(RxWiki News) Even though vaccines prevent disease, some people worry about the risks of the vaccines themselves. Fortunately, one risk people may be concerned about has been discounted.
A recent study found that the risk of developing Guillain-Barré syndrome is no higher for those who receive any vaccines, than for those who don't.
In other words, getting the flu vaccine or any other vaccine may not increase a person's risk of getting Guillain-Barré syndrome, a nerve disorder.
This study was one of the largest of its kind looking at millions of individuals' medical records.
"Ask your MD about the CDC's recommendations for vaccines."
The study, led by Roger Baxter, MD, of the Kaiser Permanente Vaccine Study Center in Oakland, California, looked for any links between vaccines and Guillain-Barré syndrome.
Guillain-Barré syndrome is a nerve disorder in which the body's immune system inappropriately attacks the body's nervous system.
Individuals have reported developing Guillain-Barré syndrome after having received various vaccines.
However, an investigation of those cases revealed that the vaccine did not cause the disorder. Instead, the timing of the vaccine and development of the disorder in those cases were coincidence.
The exception to this was the 1976 H1N1 flu vaccine.
Researchers did find an association with Guillain-Barré syndrome and that vaccine, though the risk was very small.
For this study, the researchers looked at 11 years worth of data in Northern California to see if Guillain-Barré syndrome was linked to any other vaccine.
The researchers looked at the medical records of all individuals who were hospitalized for Guillain-Barré syndrome from 1995 to 2006 in the Kaiser Permanente Northern California system. This search turned up 415 individuals.
Then the researchers looked at how many of those individuals had been vaccinated in the previous six to ten weeks before symptoms of the nerve disorder appeared.
These odds of vaccination were compared to the odds of being vaccinated in the general population among those without Guillain-Barré syndrome.
Taking into account the total years that the study covered and all of the individuals over those years, the study looked at 30 million "person-years." That is, the researchers investigated the risk of the disease out of every 30 million people vaccinated in one year, or out of every 1 million people vaccinated over a 30-year time period.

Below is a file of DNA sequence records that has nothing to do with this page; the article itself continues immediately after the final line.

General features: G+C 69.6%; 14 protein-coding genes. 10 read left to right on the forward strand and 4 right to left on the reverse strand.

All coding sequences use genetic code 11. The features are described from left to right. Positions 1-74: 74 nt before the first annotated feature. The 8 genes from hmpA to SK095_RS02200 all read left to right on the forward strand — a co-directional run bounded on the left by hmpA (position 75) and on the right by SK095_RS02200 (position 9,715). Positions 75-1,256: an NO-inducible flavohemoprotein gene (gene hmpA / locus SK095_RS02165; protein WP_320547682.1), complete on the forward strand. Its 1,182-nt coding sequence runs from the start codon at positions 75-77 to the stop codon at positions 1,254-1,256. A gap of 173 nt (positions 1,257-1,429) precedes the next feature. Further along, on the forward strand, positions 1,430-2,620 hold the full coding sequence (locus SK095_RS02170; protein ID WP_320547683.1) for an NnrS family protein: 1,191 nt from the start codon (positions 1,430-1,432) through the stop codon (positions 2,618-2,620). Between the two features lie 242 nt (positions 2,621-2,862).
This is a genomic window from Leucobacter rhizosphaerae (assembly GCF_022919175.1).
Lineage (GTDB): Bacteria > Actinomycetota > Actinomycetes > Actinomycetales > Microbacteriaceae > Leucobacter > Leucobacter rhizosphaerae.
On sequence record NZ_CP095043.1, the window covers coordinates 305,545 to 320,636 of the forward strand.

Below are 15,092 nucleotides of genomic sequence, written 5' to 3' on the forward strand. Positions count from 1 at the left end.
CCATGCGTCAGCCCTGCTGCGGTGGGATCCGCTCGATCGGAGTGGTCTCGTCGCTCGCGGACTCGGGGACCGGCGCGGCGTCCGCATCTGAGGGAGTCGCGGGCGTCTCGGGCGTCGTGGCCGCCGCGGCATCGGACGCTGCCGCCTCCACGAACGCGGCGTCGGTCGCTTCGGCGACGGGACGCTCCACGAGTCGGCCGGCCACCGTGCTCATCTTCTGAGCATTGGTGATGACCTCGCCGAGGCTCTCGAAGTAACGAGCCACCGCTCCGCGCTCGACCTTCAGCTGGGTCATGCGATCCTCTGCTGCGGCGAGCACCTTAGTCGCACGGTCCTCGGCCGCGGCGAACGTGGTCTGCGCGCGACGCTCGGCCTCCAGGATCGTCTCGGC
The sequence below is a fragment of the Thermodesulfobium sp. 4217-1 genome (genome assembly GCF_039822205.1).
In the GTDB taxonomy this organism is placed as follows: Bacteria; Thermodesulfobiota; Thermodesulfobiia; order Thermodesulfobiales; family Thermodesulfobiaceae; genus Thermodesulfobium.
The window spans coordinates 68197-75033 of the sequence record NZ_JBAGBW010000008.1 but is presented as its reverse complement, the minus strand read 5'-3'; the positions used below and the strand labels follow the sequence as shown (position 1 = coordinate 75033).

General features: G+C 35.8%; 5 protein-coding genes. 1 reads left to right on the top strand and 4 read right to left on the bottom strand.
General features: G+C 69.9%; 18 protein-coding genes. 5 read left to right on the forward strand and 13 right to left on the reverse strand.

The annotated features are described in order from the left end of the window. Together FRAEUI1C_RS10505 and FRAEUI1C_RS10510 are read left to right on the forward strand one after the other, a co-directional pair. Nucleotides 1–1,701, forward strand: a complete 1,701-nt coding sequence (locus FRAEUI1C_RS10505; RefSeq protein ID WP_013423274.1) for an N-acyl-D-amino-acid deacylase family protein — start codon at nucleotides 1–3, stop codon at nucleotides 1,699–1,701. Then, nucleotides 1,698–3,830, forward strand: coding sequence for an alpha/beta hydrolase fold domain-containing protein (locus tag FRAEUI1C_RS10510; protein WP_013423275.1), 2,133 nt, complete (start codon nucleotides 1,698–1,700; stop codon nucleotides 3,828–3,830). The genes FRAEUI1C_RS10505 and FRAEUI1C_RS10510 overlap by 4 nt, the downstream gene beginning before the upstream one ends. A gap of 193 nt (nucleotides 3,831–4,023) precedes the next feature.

For the flu vaccine, the tetanus-diphtheria vaccine (Td) and the pneumonia vaccine (23-valent pneumococcal polysaccharide), the researchers found no higher risk that individuals would develop Guillain-Barré syndrome following vaccinations.
When the researchers looked at the odds that those with and without Guillain-Barré syndrome had received a vaccination against any disease, they still found no association between the nerve disorder and any vaccine.
In fact, only 25 individuals who had developed Guillain-Barré syndrome had received a vaccine within the previous six weeks. No one had developed Guillain-Barré syndrome after having received childhood vaccines.
The researchers identified 18 individuals who developed Guillain-Barré syndrome within six weeks of receiving the trivalent flu vaccine, out of a total of 6,841,901 flu vaccines that were given in that time period.
However, 13 of those individuals had a respiratory or gastrointestinal illness known to be risk factors for Guillain-Barré syndrome.
"In this large retrospective study, we did not find evidence of an increased risk of Guillain-Barré syndrome following vaccinations of any kind, including influenza vaccination," the researchers wrote.
The study was published April 11 in the journal Clinical Infectious Diseases. The research was funded by a subcontract with America's Health Insurance Plans through the Centers for Disease Control and Prevention.
Two authors reported having received research grants in the past from Merck & Company, Pfizer, Sanofi-Pasteur, Novartis Vaccines, GlaxoSmithKline and Med-Immune. No other disclosures were reported.